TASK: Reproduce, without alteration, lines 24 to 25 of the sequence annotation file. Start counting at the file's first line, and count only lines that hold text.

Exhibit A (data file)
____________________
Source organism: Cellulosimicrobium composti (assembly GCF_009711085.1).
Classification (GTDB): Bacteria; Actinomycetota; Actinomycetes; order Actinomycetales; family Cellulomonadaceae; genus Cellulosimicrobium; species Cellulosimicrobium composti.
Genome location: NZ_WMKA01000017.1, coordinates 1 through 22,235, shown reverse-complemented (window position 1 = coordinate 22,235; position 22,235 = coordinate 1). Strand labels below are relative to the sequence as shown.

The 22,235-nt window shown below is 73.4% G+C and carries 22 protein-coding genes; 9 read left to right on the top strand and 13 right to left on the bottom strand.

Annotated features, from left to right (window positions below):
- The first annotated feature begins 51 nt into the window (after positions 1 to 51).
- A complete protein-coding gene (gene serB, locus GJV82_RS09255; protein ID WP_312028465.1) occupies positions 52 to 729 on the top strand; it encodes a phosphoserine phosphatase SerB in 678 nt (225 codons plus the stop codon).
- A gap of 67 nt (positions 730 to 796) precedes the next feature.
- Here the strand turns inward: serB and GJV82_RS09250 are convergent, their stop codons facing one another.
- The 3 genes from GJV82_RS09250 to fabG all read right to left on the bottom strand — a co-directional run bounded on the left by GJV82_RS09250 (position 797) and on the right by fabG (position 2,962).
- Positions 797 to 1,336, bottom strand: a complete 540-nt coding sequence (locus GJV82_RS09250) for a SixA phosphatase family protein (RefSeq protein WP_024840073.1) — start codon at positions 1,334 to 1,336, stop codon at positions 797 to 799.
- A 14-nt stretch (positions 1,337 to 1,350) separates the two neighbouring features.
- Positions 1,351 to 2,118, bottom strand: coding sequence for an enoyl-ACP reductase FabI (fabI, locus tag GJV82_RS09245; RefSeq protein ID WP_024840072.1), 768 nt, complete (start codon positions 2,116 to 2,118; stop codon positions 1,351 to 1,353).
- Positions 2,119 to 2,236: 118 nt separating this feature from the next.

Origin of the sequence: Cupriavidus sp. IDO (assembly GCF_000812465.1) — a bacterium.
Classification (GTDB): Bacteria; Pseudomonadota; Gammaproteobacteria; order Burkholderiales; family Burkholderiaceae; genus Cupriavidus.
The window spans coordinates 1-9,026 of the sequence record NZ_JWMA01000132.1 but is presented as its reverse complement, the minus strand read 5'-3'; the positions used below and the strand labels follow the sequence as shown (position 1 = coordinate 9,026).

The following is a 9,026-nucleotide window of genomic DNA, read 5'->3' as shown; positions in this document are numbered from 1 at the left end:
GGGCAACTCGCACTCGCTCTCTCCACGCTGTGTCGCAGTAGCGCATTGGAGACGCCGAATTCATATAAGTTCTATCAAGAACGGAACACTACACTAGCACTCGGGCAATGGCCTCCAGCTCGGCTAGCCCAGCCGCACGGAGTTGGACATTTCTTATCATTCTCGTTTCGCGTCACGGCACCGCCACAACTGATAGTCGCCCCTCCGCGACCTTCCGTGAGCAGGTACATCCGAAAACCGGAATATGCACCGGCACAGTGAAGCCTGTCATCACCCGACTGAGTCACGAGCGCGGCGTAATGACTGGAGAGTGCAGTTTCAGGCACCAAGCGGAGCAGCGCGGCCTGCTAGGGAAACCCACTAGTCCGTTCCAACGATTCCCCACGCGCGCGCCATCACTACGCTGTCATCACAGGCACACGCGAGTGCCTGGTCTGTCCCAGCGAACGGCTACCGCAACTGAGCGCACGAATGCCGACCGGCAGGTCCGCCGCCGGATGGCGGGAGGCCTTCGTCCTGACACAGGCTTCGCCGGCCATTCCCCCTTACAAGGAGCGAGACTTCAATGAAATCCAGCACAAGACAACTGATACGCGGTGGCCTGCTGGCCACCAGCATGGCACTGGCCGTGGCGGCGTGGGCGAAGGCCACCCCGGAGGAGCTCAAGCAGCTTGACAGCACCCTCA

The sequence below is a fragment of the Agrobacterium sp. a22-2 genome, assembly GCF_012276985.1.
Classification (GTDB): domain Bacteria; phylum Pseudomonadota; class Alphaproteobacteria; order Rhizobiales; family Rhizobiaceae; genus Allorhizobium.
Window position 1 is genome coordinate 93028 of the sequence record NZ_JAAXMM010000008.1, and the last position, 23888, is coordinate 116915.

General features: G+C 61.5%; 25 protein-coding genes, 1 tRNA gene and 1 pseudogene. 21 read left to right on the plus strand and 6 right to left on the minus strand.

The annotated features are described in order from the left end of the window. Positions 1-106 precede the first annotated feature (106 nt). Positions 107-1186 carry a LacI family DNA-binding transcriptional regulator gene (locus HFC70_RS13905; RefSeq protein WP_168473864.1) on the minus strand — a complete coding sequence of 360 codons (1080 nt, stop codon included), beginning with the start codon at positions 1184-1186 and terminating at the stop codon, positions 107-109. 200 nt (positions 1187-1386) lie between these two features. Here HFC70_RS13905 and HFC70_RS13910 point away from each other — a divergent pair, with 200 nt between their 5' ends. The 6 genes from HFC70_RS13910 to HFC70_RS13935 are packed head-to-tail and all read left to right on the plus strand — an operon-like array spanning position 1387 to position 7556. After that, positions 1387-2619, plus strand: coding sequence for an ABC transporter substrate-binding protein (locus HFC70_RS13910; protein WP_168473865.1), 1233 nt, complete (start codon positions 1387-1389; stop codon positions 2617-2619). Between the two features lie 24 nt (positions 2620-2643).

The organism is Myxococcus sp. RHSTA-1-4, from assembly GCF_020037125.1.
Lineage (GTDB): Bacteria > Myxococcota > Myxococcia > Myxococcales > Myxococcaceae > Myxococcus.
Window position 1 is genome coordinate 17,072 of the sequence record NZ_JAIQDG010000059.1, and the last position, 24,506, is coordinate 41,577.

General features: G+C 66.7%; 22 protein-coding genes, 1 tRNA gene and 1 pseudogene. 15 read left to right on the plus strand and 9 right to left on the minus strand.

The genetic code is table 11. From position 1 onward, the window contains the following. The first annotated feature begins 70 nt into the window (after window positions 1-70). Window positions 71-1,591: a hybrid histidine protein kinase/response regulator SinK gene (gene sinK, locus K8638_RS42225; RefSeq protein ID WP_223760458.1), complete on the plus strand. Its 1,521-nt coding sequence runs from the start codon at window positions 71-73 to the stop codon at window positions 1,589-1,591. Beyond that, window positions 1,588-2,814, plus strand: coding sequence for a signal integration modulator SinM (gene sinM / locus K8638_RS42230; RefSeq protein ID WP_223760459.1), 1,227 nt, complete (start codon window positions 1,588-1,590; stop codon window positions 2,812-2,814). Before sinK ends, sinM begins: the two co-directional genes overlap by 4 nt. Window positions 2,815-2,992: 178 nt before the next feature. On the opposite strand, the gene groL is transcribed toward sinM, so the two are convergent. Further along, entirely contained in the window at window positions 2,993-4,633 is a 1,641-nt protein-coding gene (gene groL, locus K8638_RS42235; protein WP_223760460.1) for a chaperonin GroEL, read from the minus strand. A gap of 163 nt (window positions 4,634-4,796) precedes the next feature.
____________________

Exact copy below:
The annotated features are described in order from the left end of the window. Positions 1-106 precede the first annotated feature (106 nt). Positions 107-1186 carry a LacI family DNA-binding transcriptional regulator gene (locus HFC70_RS13905; RefSeq protein WP_168473864.1) on the minus strand — a complete coding sequence of 360 codons (1080 nt, stop codon included), beginning with the start codon at positions 1184-1186 and terminating at the stop codon, positions 107-109. 200 nt (positions 1187-1386) lie between these two features. Here HFC70_RS13905 and HFC70_RS13910 point away from each other — a divergent pair, with 200 nt between their 5' ends. The 6 genes from HFC70_RS13910 to HFC70_RS13935 are packed head-to-tail and all read left to right on the plus strand — an operon-like array spanning position 1387 to position 7556. After that, positions 1387-2619, plus strand: coding sequence for an ABC transporter substrate-binding protein (locus HFC70_RS13910; protein WP_168473865.1), 1233 nt, complete (start codon positions 1387-1389; stop codon positions 2617-2619). Between the two features lie 24 nt (positions 2620-2643).

The organism is Myxococcus sp. RHSTA-1-4, from assembly GCF_020037125.1.